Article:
FESTUS, Mo. (BP)–When Betty Hayes walks into the foyer of Faith Baptist Church, one can’t help but notice her. Followed by a posse of Vietnamese children flocking around her like chicks following their mother hen, Hayes — a longtime member of the church — makes her way through the building. Everything around her whirls at a rapid pace. Hayes, looking a little exhausted at first, quickly perks up when asked about her Vietnamese friends.
For the past 20 years, relationships between Hayes and the Vietnamese in Festus, Mo., have matured slowly but steadily into a full-fledged ministry of the church. Within the last two years, the church has begun holding Vietnamese worship services in the fellowship hall.
Hayes, a single woman in her 60s, is quick to point out the support the ministry receives from fellow members of the congregation. But there is no doubt that she is the ringleader behind the operation.
Whether giving rides to church for about five Vietnamese children or serving as a go-between for Vietnamese adults who speak little English and their doctors, Hayes keeps quite busy. And she does it all without speaking a word of Vietnamese.
“The children speak English, so that helps,” she said.
It all began in 1981 when Hayes agreed to take in an 8-year-old Vietnamese girl named Mia who needed a place to live. She lived with Hayes through college.
Hayes said it was an opportunity she couldn’t pass up. “When the Lord puts something in front of us, we need to respond then, and he will multiply it,” she said. “When we respond to physical and emotional needs of people, then the Lord will open up doors for us.”
Hayes, who also has two adopted children — Debbie MacKenzie and Jim Hayes, now both grown — has housed a half-dozen Vietnamese children through the years. Mia, who is in her 30s, now lives in Oklahoma. Currently, Hayes has legal custody of Bethany, a 9-year-old Vietnamese girl, and she takes care of a 15-year-old boy named David Nguyen.
“I didn’t go out looking,” she said. “The Lord just brought them here.” Though Hayes believes the Lord’s work is being done through the ministry, she said the cultural differences make it difficult for her and others to share their faith. Because most Vietnamese have been raised in the Buddhist culture, making a profession of faith in Christ is not easy for them.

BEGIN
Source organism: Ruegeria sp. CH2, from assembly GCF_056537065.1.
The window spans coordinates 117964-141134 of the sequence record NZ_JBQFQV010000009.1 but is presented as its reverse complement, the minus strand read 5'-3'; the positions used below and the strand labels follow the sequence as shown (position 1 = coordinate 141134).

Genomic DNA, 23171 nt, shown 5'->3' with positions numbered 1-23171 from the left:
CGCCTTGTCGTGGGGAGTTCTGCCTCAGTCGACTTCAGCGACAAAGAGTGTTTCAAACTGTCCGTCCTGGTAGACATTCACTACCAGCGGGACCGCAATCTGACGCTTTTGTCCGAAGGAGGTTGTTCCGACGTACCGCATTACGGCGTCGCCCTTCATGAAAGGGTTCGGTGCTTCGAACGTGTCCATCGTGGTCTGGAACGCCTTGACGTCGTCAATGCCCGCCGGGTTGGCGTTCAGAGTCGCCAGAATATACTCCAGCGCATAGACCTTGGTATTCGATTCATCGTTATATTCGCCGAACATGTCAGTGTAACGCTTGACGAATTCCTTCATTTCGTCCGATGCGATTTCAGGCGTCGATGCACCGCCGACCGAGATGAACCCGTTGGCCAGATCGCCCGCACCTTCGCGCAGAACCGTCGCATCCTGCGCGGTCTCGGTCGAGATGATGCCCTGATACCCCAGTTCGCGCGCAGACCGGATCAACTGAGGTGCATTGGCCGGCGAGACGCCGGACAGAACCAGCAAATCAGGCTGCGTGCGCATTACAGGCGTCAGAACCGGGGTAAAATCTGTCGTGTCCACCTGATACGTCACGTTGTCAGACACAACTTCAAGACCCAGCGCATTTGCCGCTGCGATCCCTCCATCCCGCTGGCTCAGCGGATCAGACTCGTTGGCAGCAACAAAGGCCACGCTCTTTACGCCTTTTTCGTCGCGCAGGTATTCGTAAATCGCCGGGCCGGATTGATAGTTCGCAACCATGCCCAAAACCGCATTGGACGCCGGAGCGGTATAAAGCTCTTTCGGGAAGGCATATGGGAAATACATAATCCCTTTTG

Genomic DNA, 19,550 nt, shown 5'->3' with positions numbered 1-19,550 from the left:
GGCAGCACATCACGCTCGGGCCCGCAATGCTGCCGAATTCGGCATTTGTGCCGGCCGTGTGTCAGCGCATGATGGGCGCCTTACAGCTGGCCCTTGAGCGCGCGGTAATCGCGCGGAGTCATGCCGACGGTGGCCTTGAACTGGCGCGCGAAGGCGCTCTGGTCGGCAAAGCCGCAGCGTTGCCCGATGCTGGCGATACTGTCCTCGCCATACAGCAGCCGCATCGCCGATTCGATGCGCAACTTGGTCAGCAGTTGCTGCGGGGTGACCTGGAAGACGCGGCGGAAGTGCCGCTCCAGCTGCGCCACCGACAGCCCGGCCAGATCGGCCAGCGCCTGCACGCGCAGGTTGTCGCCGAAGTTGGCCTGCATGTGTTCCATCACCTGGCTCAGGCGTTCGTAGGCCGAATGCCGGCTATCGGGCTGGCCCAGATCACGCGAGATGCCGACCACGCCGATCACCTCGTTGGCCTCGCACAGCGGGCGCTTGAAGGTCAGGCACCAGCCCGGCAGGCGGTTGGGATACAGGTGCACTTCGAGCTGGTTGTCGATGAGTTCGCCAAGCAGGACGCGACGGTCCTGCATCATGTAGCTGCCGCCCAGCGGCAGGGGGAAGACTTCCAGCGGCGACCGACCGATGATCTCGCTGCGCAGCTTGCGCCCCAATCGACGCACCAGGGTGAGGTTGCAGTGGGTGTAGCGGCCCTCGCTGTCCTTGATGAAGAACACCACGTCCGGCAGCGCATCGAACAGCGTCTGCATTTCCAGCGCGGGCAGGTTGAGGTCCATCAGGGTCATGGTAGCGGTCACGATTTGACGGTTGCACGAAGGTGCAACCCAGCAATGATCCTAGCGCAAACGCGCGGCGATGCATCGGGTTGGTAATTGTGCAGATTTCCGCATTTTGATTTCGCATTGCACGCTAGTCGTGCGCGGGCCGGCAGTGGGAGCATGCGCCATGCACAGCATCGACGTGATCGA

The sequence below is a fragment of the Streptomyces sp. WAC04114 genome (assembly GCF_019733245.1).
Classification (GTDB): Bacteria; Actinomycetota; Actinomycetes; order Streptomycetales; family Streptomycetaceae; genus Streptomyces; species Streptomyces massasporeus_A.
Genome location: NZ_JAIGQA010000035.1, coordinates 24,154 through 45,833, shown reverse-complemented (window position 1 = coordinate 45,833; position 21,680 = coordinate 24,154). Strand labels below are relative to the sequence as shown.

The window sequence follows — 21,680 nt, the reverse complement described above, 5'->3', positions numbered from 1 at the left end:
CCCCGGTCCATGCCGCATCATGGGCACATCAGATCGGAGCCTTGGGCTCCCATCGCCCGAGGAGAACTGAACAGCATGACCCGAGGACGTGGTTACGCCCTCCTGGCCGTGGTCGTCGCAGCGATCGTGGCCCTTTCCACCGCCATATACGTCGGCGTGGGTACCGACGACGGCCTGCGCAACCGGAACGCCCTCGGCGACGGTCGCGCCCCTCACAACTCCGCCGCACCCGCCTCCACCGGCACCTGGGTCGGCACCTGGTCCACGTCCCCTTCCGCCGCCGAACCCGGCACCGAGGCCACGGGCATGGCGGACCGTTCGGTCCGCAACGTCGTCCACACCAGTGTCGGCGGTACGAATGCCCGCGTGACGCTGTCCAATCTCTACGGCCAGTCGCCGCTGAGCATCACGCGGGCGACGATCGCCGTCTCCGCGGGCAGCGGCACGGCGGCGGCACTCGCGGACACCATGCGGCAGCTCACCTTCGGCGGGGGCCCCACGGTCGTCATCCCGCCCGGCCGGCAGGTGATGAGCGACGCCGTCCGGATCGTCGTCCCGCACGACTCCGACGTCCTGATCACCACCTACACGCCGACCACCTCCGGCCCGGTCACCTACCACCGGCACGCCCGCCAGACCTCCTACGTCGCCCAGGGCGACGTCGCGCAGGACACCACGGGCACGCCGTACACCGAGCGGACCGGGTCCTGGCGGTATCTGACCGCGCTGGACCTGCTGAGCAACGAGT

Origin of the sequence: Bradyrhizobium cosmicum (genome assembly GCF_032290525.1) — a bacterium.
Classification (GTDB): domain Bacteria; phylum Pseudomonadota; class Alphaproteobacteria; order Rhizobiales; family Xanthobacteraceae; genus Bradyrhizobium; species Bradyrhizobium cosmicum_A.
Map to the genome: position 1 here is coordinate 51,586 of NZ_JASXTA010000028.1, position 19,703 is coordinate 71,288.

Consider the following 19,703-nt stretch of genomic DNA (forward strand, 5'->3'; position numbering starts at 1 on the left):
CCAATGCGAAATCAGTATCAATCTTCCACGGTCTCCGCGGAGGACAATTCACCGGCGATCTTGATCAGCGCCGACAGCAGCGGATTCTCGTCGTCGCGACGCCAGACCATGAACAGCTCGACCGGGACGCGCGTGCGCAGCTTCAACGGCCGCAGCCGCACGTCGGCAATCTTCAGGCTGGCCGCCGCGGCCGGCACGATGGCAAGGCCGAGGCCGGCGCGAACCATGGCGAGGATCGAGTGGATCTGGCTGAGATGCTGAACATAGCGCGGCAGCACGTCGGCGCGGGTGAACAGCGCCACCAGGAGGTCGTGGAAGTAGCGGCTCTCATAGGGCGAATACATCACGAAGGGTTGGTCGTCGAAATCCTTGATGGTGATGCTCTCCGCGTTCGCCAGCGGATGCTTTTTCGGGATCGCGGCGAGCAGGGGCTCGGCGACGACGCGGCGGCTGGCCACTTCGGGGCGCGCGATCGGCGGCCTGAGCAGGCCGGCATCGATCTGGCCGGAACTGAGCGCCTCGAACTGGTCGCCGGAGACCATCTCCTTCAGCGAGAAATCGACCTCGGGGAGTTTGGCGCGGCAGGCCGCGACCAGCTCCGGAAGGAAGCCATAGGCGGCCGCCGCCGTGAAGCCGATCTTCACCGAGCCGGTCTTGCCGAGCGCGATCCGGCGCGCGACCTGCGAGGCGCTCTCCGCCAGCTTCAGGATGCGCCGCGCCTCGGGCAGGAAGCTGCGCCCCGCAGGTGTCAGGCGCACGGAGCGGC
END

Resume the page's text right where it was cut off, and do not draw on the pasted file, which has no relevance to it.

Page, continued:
“It’s not like witnessing to anyone else,” she said. “They are open to all types of beliefs, but it’s difficult to break through that wall.”
Hayes said there are some Vietnamese like Mia who never did make profession of faith. She still talks regularly to Mia. “I keep praying for her, but it can be heartbreaking.”
For a long time, Vietnamese people would come to church with Hayes every Sunday despite their inability to understand the sermon. Mark McGee, who assists with the ministry, said, “For so many years, they would come just out of respect for Betty. The core of the ministry is relationships, along with a trust in Betty.”
Just within the last two years, Faith Baptist Church has begun to see more cultural barriers broken down through the Vietnamese services Hayes and others helped start.
Every other Sunday, the church holds a service specifically for the Vietnamese in the fellowship hall. Ban Le, pastor of Emmanuel Vietnamese Church, St. Louis, leads the service.
On other Sundays, Vietnamese members attend the church’s regular service and use headphones to listen to tapes of Ban Le’s sermon during the service.
Through the years, 11 Vietnamese have made professions of faith. Hayes said the last two years of ministry have played a key role in most of those decisions.
“There were times that I wanted to witness to them, and I couldn’t do it because of the language barrier,” she said. “It takes time.”
Pastor Mike Goodwin, who has been pastor of the church 29 years, said the Vietnamese have always been welcomed warmly into the congregation. “They are just part of the body,” he said. “We can’t speak much, but we have a good time. It’s been a neat thing how they have been received.”
Goodwin is grateful for the help Hayes has provided. “She’s got a heart for missions — period,” he said. “She’s one of the most marvelous ministers I’ve ever known, and she does it in a natural way. She’s the picture of sacrificial ministry.”
Hayes’ daughter, Debbie, said her mother’s ministry is evident when you walk into her home and see the photos of her Vietnamese friends. “She’s running out of wall,” Debbie noted.
Though there doesn’t seem to be much room left, she said, her mother always finds a place to put them.
(BP) photo posted in the BP Photo Library at www.bpnews.net. Photo title: ROOM IN HER HEART